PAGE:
13.  There is therefore a need for inservice professional development to enable teachers in all subjects to teach socio-scientific issues. This professional development could incorporate elements of moral philosophy, bioethics, and strategies and approaches to teaching controversial issues. Some of this training could be within the schools where teachers of English with experience of running discussions could work with science teachers in devising appropriate strategies. However there would be a need for external input too.

  14.  Under the baccalaureate type structure I have discussed it should be possible to maintain intellectual rigour while enhancing the appeal of science to students. However there will need to be accompanying structural shifts within schools and within the assessment system.

January 2002

10   Osborne J and Collins S (2000) Pupils' and Parents' Views of the School Science Curriculum, King's College London. Back

11   Simon S (2000) Students' attitudes towards science in Monk M and Osborne J (eds) Good Practice in Science Teaching, pp 104-119, Buckingham Open University Press; Hacker R.J and Rowe, M.J (1997) The impact of the National Curriculum development on teaching and learning behaviours, International Journal of Science Education, 19(9), pp 997-1004. Back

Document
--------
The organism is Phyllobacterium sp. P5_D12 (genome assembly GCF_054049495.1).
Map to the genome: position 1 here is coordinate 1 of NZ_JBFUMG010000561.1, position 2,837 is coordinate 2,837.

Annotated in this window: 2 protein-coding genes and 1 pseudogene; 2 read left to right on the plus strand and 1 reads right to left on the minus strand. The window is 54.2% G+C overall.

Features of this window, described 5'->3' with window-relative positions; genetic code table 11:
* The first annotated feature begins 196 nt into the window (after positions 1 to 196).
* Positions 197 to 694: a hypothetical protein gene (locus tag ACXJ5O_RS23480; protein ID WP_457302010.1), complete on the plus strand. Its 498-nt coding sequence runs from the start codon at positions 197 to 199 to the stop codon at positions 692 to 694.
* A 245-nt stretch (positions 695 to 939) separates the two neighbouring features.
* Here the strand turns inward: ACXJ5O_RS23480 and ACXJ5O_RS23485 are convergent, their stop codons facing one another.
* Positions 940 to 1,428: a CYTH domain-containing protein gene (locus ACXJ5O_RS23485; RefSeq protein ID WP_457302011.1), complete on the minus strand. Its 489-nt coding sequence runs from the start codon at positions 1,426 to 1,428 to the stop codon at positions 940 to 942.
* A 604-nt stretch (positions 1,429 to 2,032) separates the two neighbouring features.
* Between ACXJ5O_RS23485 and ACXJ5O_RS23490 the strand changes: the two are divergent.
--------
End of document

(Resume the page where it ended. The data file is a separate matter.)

12   Levinson, R and Turner S (2001) Valuable Lessons: Engaging with the social context of science in schools, London: The Wellcome Trust. Back

13   ibid. Back

14   Osborne and Collins, op cit. Back

15   see recommendations of the Beyond 2001 report published by King's College London. Back

16   eg Jenkins E (1999) School Science, Citizenship and the Public Understanding of Science, International Journal of Science Education, 21, pp 703-710. Back

17   Jenkins C, David J, Osmond J and Pierce J (1997) The Welsh Bac, Institute of Welsh affairs. Back

18   Black C and David J (2000) Beyond the Border: the acceptability of the WelshBac to Higher Education Institutions Outside Wales, Institute of Welsh Affairs. Back

19   E.g Kolstoe S (2000) Consensus projects: teaching science for citizenship, International Journal of Science Education, 22(6 pp645-664. Back

20   Levinson and Turner, op cit. Back

21   Ratcliffe M (1998) Discussing socio-scientific issues in science lessons - pupils' actions and the teacher's role, School Science Review 79(288) pp 55-59. Back

22   Rivard L (1994) A review of writing to learn in science: implications for practice and research, Journal of Research in Science Teaching, 31, pp 969-983. Back

23   Levinson, R (2001) "Ethical implications of the new genetics: a preliminary study of a pedagogical challenge", in Valanides, N (ed) Science and Technology Education: Preparing Future Citizens Volume 1, 1st IOSTE Symposium in Southern Europe, pp 62-75. Back